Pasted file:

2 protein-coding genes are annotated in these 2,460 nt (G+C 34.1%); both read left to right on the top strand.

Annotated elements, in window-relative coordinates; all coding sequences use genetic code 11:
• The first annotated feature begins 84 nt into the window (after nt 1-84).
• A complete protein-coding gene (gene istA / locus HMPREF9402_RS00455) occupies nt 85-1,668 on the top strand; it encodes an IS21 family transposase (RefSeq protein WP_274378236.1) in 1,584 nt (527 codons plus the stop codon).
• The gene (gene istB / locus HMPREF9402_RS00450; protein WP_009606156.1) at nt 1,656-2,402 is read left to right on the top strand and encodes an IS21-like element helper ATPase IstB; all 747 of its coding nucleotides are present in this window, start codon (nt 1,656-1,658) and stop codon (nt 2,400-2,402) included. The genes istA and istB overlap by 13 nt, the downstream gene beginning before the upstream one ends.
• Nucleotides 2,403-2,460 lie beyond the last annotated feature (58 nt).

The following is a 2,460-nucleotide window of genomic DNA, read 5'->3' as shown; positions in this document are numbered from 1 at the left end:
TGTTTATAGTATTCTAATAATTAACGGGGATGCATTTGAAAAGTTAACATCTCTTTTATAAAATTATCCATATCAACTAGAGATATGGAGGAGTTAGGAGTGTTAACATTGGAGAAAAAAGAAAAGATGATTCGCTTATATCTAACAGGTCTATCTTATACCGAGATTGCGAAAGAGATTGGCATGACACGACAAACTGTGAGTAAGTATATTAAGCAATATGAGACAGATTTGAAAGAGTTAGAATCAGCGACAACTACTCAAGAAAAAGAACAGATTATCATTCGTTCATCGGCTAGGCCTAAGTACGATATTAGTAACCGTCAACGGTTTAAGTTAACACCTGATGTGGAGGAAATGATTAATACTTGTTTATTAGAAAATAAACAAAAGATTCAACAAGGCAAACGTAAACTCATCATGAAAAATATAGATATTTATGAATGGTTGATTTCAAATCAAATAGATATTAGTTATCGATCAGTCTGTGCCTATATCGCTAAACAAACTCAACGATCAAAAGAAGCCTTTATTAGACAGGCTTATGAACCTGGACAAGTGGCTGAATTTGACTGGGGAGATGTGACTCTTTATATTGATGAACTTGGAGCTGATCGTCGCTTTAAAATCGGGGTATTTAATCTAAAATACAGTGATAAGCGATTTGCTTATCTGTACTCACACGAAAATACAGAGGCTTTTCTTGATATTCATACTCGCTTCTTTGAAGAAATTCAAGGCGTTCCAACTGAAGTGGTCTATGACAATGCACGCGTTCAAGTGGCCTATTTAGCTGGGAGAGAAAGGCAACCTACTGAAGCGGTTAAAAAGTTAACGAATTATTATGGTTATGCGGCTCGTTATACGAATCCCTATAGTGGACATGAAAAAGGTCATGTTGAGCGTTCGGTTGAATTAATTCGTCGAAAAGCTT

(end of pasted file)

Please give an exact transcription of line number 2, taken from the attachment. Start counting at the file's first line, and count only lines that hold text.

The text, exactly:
Annotated elements, in window-relative coordinates; all coding sequences use genetic code 11: